This morning,  as the Deccan Odyssey traveled through the stronghold of the Marwar region, we enjoyed breakfast onboard and the striking panorama of the Thar Desert before arriving at Jodhpur.

Jodhpur, named for the ruling Jodi family (pur=city thus Jodhpur), resisted the Mongol invasion (Mongol=Mughal), opened up to western trade and developed hotels for merchants and shelters for their camels. Finally, the mughal ruler Akbar made an alliance with the city through marriage.

The sunrise, which I could not capture on camera from our room was stunning. The entire eastern rim of the planet seemed engulfed in a cosmic fire.

We had a free morning aboard the train which allowed some rest time from a very bumpy night ride. Following lunch, we set out to explore the magnificent city of Jodhpur also known as the Blue City, after the vivid blue-painted houses that surround the Mehrangarh Fort.

When Rudyard Kipling, a British attache, first saw the fort he said, “This is not the work of men but of goblins.” The walls, 18 feet wide, are impregnable, thus one of the reasons this desert kingdom was able to resist the Mongols.


 Our guide took us first to the center of the city, the Clock Tower and the market surrounding it.  We walked through the bustle of the Old Clock Tower market. (See above)

Market scenes were quite interesting.

We were taken to a textile shop where the owner presented handcrafted linens.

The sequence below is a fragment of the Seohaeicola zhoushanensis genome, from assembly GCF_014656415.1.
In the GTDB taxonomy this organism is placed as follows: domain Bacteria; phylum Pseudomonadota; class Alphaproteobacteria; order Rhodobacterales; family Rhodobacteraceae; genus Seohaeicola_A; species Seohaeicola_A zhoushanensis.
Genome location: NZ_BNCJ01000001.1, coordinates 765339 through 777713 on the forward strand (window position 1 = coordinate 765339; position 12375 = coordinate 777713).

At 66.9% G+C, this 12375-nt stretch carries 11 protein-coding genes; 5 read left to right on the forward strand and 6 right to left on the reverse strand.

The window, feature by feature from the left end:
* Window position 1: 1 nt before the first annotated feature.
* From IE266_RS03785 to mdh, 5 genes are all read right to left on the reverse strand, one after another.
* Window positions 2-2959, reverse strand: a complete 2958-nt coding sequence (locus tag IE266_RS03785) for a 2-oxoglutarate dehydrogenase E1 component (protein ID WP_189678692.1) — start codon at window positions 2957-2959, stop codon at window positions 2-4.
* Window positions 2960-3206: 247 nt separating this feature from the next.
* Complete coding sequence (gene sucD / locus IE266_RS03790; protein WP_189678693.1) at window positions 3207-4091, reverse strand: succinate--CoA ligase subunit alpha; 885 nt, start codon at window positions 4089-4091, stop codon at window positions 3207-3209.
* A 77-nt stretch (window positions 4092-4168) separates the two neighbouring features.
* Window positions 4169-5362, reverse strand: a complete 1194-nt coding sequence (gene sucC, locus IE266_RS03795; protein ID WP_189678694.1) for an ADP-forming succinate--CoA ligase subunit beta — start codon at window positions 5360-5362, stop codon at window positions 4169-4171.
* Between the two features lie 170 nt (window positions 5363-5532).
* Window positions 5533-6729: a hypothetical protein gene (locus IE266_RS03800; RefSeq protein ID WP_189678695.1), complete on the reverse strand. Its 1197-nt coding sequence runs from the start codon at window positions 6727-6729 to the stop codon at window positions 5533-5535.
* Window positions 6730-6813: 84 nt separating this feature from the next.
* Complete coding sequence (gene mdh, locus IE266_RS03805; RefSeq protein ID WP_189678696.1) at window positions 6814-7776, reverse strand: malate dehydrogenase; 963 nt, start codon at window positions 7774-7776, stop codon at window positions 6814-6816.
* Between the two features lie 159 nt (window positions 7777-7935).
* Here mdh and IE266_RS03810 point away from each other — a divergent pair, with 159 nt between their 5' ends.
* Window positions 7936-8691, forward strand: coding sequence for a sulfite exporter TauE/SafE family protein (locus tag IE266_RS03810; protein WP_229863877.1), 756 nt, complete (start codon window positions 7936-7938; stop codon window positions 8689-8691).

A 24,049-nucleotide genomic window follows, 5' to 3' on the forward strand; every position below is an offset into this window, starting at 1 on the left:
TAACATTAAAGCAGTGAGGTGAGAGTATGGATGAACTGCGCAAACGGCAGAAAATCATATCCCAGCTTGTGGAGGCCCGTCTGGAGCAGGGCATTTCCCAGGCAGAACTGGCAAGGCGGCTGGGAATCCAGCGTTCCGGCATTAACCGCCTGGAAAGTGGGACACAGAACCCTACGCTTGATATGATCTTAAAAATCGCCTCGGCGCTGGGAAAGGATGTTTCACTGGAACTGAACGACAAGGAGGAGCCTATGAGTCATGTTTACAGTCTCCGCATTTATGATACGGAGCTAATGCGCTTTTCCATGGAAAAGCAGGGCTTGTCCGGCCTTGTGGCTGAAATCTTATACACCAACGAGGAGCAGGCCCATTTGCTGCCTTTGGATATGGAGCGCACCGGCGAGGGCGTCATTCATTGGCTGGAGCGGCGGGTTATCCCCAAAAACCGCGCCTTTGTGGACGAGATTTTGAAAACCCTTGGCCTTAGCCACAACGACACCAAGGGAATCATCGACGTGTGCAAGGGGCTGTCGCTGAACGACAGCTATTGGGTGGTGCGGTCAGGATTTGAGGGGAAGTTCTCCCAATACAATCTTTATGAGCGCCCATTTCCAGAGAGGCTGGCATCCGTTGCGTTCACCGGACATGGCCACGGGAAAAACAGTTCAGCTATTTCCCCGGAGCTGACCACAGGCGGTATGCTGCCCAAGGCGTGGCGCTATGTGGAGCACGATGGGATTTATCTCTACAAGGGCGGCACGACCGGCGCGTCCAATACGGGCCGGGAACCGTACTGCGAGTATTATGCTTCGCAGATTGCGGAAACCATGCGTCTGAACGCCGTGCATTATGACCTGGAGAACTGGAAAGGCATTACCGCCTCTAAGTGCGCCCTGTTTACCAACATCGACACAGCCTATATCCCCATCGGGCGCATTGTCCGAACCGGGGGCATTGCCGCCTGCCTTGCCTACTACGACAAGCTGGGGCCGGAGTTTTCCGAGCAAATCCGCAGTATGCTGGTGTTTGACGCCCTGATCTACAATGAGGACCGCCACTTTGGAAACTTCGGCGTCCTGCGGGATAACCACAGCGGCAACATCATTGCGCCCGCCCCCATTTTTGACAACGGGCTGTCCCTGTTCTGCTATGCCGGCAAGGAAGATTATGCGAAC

We bought nothing but enjoyed the demonstration. I had to use the toilet so our guide, Audie, led me through a teaming mass of motorbikes, carriages and shoppers to a store a block away. I was almost run over twice by motor bikes that brushed my clothes. Sandi and Jackie went later and had similar experiences.

From the top of the fort we were able to capture panoramic scenes of the Blue City, as Jodhpur is called. You can see the blue tint on all of the buildings.


Set like a pearl amidst the stark desert, this former capital of Marwar boasts some of the finest architecture from the Rajput era, renowned for its superb forts and glorious palaces.

As we explored the city, we experienced glimpses of the lifestyle of its residents. We passed old havelis and houses and continued to the magnificent Mehrangarh Fort, the pride of Jodhpur.

The arabesque portals were designed so the women could view out but could not be seen. The apartments below were carved from sandstone to resemble wood.

Within the fort we were given a lesson on how to make a turban.

In the evening, we enjoyed an array of sumptuous Marwar barbecue delights served in the royal courtyard of Mehrangarh Fort and admired the cityscape from atop.

We returned to the train and prepared for our leg to Agra and the Taj.